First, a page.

What do you think about funeral prepayment plans?

“It may not be the stuff of great pub conversations, granted. But there’s a real need for people to start talking a bit more frankly and openly about death, funerals and any wishes they might have for their final farewell.

Unless we talk a bit more candidly about what we’d like to see and hear at our send-off, there’s a real chance that we take these wishes, quite literally, to the grave. (And did you want to be buried by the way?)

Maybe that doesn’t matter. If we’re not here, then what’s the worry? Well, it’s often not quite as simple as that.

I know from personal experience that people who pass away without making plans for their funeral – even if just verbally, leave other people who have to make a host of difficult decisions at a time when they have suffered great loss.

There’s been much talk recently of funeral poverty and the financial burden that has to be met by the surviving loved ones, as they seek to provide the dignified, respectful funeral they would like. And we’re working hard at Funeralcare to ease this financial burden.

Much less is said of the emotional burden of planning a funeral when you’re in the dark about the wishes of the deceased.

That’s why I think there is much to commend funeral prepayment plans. Ours protect you and your loved ones from the future price rises of funerals (which have almost doubled in the last decade) and allow you to do things exactly the way you want, so that your loved ones are not second guessing.

I’d love to hear what you think. Is a funeral prepayment plan for you? And if not, why not?”

Jamie Parker, Funeralcare Insight Manager

Join the conversation! 2 Comments

  1. I guess I’ve never really thought about a plan but I have thought about my funeral. My mates and I have chatted about the tunes we want playing, cremation v burial, other details that we want – the service, the readings, a party, what type of burial, what we’d like people to wear… So I guess we’ve talked about everything except who is going to pay for it and how. Our conversations don’t feel morbid and are certainly not downbeat, they’re about choice and, in a way, going out with a bang!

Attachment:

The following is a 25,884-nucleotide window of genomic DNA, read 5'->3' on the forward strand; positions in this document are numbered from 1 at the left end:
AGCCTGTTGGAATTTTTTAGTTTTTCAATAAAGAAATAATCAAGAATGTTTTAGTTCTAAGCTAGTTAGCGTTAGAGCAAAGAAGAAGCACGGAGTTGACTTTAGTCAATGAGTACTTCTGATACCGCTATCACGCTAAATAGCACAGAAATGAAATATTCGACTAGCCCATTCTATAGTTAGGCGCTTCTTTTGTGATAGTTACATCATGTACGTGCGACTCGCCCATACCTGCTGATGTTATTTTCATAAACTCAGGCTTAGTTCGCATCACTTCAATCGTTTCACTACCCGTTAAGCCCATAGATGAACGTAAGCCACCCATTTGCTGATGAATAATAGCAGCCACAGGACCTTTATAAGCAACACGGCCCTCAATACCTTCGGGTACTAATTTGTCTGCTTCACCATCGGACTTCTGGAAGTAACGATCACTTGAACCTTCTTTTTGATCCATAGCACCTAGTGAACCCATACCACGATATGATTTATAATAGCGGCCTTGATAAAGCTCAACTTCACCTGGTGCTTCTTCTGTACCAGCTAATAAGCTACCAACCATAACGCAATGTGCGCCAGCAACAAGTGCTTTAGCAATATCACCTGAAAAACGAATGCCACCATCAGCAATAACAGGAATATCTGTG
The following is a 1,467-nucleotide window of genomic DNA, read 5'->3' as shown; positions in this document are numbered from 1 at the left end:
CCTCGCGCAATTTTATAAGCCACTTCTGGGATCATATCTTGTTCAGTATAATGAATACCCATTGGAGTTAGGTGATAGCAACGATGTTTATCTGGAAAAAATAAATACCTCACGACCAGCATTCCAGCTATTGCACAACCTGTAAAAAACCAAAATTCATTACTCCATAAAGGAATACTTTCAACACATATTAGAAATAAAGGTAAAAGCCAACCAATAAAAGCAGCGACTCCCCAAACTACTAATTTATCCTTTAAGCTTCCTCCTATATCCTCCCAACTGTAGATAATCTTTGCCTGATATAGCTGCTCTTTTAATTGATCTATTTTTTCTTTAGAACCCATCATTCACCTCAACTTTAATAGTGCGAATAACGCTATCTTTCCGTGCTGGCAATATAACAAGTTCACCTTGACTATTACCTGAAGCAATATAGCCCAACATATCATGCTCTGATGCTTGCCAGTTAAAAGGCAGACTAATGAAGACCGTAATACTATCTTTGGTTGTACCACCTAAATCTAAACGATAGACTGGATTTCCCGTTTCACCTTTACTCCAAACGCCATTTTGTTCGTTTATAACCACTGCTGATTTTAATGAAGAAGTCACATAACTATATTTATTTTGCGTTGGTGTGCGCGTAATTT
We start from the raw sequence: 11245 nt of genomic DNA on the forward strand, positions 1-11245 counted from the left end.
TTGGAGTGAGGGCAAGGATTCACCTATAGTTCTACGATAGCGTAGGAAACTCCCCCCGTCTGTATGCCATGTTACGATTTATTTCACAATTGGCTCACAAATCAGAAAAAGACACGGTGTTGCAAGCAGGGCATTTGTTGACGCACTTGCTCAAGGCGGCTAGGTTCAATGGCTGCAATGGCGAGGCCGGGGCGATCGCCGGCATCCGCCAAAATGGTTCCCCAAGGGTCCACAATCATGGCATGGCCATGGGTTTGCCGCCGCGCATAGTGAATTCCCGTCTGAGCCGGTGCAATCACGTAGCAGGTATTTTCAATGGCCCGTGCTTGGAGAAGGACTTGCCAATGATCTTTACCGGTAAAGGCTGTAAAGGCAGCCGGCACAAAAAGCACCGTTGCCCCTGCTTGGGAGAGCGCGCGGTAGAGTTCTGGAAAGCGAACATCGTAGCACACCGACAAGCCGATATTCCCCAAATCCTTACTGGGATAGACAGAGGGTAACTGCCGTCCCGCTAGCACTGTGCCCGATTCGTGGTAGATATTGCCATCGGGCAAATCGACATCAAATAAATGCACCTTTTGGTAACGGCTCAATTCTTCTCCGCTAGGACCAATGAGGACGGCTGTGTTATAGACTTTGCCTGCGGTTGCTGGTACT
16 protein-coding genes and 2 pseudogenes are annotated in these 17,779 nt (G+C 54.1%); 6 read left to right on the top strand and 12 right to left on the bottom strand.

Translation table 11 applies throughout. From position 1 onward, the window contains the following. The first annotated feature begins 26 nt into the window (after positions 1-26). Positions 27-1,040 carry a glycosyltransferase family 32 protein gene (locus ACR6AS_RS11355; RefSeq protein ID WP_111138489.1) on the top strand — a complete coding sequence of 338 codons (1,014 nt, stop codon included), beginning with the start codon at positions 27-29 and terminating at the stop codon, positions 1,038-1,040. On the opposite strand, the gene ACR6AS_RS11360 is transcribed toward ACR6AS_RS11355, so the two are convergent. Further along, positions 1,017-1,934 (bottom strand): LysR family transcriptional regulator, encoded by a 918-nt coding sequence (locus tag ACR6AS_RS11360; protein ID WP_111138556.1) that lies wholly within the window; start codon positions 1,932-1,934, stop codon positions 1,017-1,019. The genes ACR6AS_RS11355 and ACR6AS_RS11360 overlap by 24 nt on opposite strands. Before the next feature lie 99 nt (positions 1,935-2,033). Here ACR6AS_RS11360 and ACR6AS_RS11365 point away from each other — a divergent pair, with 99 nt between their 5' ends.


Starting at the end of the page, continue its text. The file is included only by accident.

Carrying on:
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  2. Jamie
    I am aged 65 with 3 children and 3 grandchildren and want to ensure, as a final act of kindness to them all, to make my passing as least unbearable as possible.
    To help achieve this, a few years ago, I purchased a Funeral Plan for myself on a “face to face, basis from your Birkenhead office.
    At the time, I was unable to persuade my wife to countenance consideration of purchasing a plan for her…. a view she still holds.
    As a result, when I finally persuaded her a few weeks ago to consider the matter it was disappointing that your funeral plan enrolment and payment processes – required, for data protection purposes, her (not me) to initiate and complete the process of buying a funeral plan.
    The customer experience was off-putting and upsetting for my wife who was obliged to speak to you adviser to confirm that I (as her husband) was authorised to initiate and complete the plan purchase on her behalf.
    As I expected, once the unnecessary data protection hurdle had been cleared, your customer service adviser dealt with me (on behalf of my wife) with courtesy, consideration and empathy which rescued the position for you…. but, I must admit, I came pretty close to sourcing her funeral plan from Dignity!
    Secondly, given that my wife and I now each have a Funeral Plan, I do think it would be most helpful if – privately and in total confidentiality – we could each have access to a space within the funeral bond digital space into which we could each lodge our wishes for the funeral itself (hymns, prayers, speakers, songs, disposal of cremated remains etc.) and, when we change our mind, go back in and make changes to our wishes.
    Best wishes and thanks for the opportunity to have a say on your service.
    Regards
    Frank Nelson
    L12 7JU

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